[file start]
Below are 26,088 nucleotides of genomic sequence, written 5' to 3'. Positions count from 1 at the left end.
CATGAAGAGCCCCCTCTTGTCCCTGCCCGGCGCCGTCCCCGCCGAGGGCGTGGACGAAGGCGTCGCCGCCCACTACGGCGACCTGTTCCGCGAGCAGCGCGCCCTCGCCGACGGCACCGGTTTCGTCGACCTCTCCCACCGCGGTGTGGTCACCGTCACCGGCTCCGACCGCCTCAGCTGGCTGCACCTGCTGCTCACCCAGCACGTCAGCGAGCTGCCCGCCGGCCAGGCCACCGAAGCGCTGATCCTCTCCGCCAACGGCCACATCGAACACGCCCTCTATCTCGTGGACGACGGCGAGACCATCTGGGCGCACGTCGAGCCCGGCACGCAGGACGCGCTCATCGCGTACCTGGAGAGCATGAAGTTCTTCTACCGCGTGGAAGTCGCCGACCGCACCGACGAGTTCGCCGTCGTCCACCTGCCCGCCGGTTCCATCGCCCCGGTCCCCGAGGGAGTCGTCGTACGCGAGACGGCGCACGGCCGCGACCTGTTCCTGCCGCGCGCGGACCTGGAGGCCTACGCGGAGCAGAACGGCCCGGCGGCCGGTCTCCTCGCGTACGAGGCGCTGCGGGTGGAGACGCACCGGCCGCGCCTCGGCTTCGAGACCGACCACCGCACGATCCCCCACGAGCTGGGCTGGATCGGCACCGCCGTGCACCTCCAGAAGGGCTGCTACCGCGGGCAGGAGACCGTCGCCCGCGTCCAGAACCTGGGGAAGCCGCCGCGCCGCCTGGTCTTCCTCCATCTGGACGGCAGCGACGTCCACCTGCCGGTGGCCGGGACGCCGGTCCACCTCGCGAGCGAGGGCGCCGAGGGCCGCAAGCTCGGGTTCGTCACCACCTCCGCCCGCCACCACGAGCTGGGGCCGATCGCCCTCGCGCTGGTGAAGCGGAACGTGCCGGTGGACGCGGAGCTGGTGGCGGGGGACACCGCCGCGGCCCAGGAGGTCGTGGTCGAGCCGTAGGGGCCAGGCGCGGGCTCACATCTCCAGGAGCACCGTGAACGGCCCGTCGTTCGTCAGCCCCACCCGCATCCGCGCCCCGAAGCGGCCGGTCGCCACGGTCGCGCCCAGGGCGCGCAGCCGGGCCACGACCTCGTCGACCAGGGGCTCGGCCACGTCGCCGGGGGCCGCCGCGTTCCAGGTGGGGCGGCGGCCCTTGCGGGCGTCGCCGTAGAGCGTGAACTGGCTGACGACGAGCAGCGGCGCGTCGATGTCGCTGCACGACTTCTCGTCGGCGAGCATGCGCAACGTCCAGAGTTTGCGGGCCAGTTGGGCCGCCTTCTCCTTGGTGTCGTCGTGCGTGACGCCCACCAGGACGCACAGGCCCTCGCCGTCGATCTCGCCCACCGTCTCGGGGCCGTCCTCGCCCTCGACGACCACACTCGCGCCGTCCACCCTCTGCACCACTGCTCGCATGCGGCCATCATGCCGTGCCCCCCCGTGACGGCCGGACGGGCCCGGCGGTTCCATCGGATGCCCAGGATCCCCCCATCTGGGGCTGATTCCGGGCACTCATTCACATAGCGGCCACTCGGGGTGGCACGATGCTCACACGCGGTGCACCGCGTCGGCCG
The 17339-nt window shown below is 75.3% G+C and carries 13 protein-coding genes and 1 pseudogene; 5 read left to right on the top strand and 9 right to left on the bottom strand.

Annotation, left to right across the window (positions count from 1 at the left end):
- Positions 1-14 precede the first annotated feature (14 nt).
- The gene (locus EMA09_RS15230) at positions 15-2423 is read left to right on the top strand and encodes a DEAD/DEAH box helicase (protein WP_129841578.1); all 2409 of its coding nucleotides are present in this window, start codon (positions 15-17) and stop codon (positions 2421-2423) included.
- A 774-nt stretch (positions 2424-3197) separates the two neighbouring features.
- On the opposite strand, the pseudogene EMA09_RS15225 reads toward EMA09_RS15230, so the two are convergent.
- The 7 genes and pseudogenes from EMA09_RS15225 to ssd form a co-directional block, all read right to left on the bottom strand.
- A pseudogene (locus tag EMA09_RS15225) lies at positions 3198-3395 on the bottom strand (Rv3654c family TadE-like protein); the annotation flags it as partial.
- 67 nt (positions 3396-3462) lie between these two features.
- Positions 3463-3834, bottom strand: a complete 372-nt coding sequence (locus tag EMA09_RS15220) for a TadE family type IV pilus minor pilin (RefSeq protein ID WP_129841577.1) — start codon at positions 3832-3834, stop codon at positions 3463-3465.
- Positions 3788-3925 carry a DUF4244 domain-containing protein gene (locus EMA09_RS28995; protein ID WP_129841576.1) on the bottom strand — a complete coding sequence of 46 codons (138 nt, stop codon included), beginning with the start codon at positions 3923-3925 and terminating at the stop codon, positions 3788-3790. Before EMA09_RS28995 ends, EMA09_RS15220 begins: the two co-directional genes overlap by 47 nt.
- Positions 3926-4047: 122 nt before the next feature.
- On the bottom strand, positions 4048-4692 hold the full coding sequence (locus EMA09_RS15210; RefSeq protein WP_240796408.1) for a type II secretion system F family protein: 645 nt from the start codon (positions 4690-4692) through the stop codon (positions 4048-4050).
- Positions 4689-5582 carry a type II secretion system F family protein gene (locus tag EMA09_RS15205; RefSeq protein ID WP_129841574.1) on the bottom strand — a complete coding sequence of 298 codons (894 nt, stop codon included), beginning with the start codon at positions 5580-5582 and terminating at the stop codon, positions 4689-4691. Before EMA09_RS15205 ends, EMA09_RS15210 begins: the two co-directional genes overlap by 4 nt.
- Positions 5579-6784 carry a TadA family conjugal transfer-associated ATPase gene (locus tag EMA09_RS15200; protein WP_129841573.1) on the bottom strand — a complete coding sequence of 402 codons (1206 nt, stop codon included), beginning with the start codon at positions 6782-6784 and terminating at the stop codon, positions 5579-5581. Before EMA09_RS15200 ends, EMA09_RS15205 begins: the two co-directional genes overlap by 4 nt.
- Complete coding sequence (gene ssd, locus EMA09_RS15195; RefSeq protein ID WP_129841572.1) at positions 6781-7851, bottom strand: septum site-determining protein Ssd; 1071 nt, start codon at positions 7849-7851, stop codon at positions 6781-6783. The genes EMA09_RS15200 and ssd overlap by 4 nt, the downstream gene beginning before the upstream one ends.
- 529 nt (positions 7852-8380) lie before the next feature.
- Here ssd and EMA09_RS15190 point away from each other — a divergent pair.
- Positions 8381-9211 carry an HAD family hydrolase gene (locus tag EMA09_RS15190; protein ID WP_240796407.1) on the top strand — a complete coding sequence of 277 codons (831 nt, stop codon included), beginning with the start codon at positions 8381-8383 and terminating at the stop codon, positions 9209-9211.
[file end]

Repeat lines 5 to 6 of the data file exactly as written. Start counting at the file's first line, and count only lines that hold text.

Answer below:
- Positions 1-14 precede the first annotated feature (14 nt).
- The gene (locus EMA09_RS15230) at positions 15-2423 is read left to right on the top strand and encodes a DEAD/DEAH box helicase (protein WP_129841578.1); all 2409 of its coding nucleotides are present in this window, start codon (positions 15-17) and stop codon (positions 2421-2423) included.